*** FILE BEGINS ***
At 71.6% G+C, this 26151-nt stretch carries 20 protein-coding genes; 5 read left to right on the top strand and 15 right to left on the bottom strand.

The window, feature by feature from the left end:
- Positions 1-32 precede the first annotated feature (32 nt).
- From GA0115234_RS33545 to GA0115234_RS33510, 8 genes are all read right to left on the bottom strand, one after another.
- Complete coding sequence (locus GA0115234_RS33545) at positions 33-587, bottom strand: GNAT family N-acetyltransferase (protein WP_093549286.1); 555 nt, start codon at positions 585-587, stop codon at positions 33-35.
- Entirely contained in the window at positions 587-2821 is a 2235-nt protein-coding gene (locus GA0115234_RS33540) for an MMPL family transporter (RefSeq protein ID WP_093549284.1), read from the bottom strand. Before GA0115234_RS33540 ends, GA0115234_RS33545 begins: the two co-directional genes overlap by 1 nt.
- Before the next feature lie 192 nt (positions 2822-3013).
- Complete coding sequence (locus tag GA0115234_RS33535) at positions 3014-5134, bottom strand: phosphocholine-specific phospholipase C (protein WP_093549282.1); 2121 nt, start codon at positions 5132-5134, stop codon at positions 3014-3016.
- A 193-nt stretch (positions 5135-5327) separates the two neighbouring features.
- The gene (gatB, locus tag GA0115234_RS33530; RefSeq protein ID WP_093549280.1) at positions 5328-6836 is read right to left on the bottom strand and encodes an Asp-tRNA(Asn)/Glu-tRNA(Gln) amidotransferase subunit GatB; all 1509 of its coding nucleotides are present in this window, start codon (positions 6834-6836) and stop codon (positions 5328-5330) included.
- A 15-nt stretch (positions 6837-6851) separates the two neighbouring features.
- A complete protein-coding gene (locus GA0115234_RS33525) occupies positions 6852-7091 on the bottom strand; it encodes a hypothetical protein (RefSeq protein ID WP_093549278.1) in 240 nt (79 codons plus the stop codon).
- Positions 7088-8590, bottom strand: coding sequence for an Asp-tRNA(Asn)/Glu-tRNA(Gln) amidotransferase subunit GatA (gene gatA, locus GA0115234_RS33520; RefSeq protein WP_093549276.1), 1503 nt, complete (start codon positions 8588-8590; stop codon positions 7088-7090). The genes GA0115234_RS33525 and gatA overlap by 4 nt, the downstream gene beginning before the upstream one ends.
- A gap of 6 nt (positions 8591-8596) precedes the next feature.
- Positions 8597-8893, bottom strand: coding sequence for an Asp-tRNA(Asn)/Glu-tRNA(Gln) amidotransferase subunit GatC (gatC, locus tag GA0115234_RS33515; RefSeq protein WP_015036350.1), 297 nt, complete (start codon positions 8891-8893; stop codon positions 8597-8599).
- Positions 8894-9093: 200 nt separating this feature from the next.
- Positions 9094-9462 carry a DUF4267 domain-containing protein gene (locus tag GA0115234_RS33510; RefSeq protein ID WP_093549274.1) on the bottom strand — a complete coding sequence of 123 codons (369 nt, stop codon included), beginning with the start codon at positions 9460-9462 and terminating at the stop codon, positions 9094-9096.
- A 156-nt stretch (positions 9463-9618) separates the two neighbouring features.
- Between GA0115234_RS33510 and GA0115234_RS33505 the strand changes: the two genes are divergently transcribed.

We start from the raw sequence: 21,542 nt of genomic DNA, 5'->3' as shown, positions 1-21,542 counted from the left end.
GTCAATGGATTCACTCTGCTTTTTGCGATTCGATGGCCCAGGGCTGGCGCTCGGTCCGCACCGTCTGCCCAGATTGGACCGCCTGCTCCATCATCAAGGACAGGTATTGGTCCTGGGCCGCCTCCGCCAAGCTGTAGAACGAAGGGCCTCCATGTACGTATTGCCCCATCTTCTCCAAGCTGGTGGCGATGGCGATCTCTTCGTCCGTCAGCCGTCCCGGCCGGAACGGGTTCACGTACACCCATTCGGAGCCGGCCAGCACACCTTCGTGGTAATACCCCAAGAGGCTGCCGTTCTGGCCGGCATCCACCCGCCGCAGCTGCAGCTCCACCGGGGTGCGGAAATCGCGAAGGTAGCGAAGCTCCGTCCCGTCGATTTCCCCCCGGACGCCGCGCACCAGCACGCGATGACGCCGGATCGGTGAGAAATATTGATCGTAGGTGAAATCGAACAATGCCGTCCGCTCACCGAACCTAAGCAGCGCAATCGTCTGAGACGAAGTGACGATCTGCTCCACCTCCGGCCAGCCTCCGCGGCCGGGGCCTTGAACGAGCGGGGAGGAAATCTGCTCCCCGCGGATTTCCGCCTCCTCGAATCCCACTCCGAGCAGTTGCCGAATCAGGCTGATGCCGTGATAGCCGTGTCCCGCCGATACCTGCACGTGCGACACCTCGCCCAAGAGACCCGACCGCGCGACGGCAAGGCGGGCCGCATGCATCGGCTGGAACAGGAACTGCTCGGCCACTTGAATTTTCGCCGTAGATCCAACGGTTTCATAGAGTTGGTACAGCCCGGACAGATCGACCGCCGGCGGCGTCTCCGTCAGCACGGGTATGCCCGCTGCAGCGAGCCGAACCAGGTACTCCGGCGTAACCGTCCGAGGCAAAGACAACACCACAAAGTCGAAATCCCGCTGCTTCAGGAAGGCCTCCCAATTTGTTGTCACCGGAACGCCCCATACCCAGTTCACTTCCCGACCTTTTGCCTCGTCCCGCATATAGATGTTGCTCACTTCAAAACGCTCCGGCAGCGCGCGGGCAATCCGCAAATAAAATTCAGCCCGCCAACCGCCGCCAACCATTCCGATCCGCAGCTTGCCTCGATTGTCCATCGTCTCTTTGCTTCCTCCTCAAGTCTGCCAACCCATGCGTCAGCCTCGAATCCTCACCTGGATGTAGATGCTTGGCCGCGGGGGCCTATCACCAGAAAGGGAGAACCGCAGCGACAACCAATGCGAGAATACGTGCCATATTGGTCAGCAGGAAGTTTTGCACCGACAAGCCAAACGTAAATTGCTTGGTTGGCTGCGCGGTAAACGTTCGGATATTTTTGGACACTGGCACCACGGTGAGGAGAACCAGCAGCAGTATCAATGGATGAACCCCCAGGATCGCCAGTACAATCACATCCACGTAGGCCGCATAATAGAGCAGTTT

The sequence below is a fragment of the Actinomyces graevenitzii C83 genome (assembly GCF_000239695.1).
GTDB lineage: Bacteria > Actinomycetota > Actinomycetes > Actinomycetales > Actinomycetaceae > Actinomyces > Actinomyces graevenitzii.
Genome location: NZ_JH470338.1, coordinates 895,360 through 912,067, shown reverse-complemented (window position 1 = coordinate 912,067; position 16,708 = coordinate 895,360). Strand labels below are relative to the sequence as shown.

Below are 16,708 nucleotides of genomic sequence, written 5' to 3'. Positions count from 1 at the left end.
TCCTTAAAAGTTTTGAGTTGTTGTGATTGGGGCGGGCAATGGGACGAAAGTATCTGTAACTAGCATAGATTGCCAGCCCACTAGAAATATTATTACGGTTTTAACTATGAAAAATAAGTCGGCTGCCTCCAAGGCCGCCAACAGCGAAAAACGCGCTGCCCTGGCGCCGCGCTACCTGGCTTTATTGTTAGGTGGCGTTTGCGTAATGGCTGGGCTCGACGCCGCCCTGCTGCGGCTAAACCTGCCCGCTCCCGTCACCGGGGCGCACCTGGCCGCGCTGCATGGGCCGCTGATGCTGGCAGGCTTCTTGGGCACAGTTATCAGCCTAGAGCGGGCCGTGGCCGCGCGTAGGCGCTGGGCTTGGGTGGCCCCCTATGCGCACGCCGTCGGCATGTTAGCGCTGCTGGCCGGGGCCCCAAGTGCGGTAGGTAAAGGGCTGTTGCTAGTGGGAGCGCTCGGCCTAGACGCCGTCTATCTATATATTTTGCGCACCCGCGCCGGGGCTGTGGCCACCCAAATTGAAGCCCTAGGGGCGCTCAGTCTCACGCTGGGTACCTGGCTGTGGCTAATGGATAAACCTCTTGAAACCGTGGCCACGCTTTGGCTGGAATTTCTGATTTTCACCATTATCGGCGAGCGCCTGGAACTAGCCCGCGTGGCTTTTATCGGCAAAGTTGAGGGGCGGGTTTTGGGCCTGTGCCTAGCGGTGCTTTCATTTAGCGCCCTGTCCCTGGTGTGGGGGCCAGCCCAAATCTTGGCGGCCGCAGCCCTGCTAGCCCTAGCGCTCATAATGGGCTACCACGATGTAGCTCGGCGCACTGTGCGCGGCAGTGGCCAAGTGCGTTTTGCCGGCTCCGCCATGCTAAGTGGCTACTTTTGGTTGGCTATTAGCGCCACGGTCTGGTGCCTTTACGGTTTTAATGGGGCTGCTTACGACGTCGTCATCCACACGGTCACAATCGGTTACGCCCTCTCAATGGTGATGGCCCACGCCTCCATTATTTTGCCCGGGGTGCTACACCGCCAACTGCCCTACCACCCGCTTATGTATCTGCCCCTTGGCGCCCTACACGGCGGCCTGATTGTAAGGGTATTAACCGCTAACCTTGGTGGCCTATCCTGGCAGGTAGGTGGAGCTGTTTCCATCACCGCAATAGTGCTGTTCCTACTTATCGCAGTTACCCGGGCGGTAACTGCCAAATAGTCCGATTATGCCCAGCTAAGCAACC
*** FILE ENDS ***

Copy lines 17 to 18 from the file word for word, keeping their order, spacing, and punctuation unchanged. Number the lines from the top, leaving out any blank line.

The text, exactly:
- Positions 9094-9462 carry a DUF4267 domain-containing protein gene (locus tag GA0115234_RS33510; RefSeq protein ID WP_093549274.1) on the bottom strand — a complete coding sequence of 123 codons (369 nt, stop codon included), beginning with the start codon at positions 9460-9462 and terminating at the stop codon, positions 9094-9096.
- A 156-nt stretch (positions 9463-9618) separates the two neighbouring features.